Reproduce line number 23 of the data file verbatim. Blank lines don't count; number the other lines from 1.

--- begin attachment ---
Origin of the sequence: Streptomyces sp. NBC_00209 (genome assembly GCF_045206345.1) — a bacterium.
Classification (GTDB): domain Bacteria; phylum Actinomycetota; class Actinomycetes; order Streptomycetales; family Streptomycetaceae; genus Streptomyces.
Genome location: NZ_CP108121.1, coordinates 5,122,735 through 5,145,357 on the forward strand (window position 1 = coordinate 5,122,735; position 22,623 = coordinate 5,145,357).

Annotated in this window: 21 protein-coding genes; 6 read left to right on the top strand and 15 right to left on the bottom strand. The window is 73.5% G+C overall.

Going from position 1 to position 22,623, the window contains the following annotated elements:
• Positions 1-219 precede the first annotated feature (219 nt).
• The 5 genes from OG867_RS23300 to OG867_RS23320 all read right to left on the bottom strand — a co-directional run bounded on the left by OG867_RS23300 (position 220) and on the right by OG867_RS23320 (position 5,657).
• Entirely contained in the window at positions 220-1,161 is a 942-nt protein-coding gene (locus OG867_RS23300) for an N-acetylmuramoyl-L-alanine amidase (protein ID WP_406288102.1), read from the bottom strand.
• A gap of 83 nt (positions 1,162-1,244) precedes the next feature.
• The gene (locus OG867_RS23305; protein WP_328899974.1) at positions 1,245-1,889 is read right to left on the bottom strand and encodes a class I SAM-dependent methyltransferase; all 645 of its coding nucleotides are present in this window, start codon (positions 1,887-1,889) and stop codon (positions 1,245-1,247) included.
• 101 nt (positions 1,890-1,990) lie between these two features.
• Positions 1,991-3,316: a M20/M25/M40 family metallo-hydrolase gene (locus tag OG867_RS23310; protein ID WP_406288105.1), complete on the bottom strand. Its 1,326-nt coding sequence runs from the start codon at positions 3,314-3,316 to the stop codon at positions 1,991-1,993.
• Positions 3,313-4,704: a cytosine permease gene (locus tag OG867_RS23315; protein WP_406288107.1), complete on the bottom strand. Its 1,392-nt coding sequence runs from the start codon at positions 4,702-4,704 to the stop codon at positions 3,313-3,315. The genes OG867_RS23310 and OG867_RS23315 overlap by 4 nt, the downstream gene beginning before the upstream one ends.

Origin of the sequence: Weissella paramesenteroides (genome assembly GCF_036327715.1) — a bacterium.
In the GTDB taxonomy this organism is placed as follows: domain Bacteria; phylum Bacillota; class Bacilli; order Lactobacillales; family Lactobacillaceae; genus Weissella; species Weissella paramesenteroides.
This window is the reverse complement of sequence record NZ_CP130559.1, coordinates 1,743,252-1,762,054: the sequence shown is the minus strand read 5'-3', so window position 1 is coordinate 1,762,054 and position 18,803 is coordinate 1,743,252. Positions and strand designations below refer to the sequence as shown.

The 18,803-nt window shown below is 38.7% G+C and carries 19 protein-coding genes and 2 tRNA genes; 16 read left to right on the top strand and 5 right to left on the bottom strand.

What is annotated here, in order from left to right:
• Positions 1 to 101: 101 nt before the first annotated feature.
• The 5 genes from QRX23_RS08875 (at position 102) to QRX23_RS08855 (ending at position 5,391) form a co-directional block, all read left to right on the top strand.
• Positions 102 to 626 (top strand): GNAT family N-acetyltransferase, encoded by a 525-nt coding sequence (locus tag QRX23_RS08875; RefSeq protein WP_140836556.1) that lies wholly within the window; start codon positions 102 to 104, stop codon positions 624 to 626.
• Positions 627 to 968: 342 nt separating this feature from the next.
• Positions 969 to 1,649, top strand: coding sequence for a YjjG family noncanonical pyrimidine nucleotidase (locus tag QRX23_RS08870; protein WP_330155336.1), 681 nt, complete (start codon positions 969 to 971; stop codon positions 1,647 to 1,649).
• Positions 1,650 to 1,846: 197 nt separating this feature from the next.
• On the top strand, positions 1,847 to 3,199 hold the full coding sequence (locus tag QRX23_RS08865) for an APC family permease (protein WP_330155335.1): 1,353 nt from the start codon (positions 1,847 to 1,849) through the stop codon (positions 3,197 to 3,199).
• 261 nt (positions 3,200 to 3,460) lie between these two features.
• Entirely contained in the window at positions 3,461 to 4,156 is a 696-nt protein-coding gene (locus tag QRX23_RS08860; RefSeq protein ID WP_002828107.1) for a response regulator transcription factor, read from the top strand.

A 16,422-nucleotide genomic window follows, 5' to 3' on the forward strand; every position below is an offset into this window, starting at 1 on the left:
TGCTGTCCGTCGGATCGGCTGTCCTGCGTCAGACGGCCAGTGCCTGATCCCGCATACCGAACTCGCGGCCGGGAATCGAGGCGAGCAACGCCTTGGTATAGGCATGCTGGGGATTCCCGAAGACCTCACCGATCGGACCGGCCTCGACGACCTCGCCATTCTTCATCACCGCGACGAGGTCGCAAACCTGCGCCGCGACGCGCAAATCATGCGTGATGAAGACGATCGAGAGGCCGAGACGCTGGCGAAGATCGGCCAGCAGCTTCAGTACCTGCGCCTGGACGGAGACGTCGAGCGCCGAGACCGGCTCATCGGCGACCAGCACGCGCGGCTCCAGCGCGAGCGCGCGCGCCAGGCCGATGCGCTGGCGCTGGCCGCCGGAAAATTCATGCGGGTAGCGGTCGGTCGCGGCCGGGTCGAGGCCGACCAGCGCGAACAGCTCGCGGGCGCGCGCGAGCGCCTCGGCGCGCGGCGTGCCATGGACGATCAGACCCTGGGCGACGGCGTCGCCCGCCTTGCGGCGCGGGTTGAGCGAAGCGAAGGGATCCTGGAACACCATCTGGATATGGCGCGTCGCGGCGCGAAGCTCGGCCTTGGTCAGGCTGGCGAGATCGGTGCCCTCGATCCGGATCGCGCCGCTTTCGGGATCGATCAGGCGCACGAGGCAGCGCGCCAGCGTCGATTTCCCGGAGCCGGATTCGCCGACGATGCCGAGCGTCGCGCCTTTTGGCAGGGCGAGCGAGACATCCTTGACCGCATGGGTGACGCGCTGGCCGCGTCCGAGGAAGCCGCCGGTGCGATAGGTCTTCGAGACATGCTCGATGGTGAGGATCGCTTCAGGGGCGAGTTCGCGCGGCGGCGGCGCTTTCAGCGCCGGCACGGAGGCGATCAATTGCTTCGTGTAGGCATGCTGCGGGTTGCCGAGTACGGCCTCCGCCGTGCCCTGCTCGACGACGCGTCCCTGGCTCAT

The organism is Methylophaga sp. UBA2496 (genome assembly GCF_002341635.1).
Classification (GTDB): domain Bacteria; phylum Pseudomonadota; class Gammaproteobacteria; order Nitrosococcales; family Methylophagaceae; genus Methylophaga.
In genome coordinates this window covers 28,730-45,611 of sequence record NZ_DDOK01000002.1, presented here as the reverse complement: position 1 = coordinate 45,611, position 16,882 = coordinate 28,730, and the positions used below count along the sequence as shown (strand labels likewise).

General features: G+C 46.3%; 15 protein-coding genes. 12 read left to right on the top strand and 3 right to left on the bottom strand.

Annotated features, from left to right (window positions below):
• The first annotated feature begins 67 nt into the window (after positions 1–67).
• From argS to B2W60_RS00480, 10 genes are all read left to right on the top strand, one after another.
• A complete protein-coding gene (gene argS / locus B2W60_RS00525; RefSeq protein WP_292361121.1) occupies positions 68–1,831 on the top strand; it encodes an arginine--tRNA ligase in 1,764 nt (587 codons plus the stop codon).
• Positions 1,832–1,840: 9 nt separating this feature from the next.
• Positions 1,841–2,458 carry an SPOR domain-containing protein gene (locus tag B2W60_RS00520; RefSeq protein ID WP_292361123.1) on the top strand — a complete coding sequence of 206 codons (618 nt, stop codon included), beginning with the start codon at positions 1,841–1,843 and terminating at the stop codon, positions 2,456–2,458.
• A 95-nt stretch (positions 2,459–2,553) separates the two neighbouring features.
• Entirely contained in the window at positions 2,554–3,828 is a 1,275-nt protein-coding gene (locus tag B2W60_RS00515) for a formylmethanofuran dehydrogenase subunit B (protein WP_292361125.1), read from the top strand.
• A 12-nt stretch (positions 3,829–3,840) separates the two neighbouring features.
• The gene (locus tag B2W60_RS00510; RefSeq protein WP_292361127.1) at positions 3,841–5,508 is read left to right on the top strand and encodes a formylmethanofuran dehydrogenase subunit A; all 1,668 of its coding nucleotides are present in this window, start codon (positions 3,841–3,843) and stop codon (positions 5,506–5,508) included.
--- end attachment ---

• Positions 969 to 1,649, top strand: coding sequence for a YjjG family noncanonical pyrimidine nucleotidase (locus tag QRX23_RS08870; protein WP_330155336.1), 681 nt, complete (start codon positions 969 to 971; stop codon positions 1,647 to 1,649).